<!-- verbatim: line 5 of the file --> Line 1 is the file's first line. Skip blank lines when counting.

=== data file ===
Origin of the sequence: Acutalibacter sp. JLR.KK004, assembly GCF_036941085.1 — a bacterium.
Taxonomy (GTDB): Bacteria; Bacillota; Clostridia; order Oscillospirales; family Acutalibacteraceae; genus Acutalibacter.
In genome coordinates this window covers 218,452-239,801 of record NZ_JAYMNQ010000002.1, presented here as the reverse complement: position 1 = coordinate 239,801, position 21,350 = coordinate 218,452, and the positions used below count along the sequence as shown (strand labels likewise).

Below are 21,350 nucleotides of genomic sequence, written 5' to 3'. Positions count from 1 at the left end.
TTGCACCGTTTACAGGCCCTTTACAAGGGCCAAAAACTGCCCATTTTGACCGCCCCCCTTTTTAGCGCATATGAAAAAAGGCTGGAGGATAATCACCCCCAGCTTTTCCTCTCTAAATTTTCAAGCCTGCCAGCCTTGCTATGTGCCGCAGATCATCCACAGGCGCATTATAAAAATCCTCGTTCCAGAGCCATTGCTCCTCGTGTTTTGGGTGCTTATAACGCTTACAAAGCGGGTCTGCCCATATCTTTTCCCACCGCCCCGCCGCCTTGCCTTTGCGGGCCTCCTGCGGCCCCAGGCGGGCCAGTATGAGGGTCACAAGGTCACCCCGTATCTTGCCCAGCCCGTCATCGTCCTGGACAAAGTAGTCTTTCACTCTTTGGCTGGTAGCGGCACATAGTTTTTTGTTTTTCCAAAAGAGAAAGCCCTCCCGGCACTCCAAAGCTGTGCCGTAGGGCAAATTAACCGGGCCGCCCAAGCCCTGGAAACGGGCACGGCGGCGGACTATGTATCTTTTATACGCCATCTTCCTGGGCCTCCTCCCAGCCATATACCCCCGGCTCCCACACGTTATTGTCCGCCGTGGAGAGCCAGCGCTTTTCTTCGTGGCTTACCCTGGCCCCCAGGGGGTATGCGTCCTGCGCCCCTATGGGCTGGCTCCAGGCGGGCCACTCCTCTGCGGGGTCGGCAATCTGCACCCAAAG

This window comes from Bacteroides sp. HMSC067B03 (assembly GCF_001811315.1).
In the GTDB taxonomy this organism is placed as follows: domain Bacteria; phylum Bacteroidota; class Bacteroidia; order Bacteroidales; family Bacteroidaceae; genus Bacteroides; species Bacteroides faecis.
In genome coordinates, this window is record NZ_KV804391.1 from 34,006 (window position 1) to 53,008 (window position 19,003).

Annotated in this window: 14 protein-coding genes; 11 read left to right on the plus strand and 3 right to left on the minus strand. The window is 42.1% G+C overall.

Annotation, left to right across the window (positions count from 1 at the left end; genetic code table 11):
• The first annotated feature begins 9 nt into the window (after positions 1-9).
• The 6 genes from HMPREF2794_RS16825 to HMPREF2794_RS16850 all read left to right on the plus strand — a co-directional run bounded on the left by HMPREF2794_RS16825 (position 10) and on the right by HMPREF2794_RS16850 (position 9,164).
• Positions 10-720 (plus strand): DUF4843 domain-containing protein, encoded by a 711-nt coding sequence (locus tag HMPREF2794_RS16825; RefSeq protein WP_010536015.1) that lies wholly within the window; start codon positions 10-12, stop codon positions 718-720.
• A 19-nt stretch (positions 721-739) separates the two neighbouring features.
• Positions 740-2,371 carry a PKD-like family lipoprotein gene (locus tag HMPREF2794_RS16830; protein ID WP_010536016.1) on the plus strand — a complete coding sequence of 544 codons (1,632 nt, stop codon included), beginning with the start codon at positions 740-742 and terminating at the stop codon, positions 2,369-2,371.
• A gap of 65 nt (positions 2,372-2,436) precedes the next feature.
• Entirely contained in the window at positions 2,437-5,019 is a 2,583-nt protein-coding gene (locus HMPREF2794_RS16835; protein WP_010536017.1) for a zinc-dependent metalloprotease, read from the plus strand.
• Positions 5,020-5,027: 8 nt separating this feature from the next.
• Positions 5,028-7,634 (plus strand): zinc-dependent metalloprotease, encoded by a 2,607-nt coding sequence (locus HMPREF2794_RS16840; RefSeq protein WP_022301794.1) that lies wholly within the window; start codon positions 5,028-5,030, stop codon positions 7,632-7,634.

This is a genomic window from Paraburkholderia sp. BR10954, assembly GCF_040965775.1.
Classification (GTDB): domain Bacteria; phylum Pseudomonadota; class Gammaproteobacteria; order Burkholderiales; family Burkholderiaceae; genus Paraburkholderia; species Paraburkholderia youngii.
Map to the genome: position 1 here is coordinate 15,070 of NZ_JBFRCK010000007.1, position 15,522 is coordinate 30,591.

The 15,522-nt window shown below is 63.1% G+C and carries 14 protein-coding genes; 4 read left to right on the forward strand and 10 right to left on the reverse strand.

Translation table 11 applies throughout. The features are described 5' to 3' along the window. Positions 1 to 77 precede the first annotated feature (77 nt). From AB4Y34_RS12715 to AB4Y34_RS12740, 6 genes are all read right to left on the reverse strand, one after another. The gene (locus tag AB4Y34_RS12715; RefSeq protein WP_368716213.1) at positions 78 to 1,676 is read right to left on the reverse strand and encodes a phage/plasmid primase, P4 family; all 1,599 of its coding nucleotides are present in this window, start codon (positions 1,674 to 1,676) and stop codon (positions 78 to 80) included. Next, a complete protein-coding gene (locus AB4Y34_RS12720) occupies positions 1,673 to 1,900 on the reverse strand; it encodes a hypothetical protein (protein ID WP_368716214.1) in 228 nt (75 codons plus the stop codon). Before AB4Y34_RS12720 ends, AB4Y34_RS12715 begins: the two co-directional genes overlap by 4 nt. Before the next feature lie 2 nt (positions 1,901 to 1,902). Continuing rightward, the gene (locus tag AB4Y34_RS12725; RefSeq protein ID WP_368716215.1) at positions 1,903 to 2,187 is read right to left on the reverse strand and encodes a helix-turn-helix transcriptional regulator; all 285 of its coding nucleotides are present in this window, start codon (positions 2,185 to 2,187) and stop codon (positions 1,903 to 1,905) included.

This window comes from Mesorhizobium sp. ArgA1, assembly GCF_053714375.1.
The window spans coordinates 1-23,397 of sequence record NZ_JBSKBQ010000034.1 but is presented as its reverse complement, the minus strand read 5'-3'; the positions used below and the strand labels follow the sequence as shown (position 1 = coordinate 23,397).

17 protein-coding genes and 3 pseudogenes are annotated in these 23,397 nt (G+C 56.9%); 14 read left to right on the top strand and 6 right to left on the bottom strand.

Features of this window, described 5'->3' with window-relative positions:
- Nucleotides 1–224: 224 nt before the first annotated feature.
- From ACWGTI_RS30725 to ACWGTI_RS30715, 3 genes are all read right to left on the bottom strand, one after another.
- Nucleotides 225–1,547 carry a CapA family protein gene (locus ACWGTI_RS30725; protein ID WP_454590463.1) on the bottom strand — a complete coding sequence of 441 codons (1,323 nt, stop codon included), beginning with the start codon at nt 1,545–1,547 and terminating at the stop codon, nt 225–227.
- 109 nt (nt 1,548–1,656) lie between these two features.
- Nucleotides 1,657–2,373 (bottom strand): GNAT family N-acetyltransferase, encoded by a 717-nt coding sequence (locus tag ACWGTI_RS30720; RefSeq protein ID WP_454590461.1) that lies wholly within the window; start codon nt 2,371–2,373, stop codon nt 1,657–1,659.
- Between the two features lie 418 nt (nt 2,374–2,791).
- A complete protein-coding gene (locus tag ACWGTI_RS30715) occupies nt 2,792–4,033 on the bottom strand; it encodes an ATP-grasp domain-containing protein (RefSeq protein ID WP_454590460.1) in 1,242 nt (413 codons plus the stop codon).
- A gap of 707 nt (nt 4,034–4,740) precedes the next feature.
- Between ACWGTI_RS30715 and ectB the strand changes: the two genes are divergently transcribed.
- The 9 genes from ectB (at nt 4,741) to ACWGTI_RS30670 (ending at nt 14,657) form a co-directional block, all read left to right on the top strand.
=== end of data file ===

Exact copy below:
TTGCACCGTTTACAGGCCCTTTACAAGGGCCAAAAACTGCCCATTTTGACCGCCCCCCTTTTTAGCGCATATGAAAAAAGGCTGGAGGATAATCACCCCCAGCTTTTCCTCTCTAAATTTTCAAGCCTGCCAGCCTTGCTATGTGCCGCAGATCATCCACAGGCGCATTATAAAAATCCTCGTTCCAGAGCCATTGCTCCTCGTGTTTTGGGTGCTTATAACGCTTACAAAGCGGGTCTGCCCATATCTTTTCCCACCGCCCCGCCGCCTTGCCTTTGCGGGCCTCCTGCGGCCCCAGGCGGGCCAGTATGAGGGTCACAAGGTCACCCCGTATCTTGCCCAGCCCGTCATCGTCCTGGACAAAGTAGTCTTTCACTCTTTGGCTGGTAGCGGCACATAGTTTTTTGTTTTTCCAAAAGAGAAAGCCCTCCCGGCACTCCAAAGCTGTGCCGTAGGGCAAATTAACCGGGCCGCCCAAGCCCTGGAAACGGGCACGGCGGCGGACTATGTATCTTTTATACGCCATCTTCCTGGGCCTCCTCCCAGCCATATACCCCCGGCTCCCACACGTTATTGTCCGCCGTGGAGAGCCAGCGCTTTTCTTCGTGGCTTACCCTGGCCCCCAGGGGGTATGCGTCCTGCGCCCCTATGGGCTGGCTCCAGGCGGGCCACTCCTCTGCGGGGTCGGCAATCTGCACCCAAAG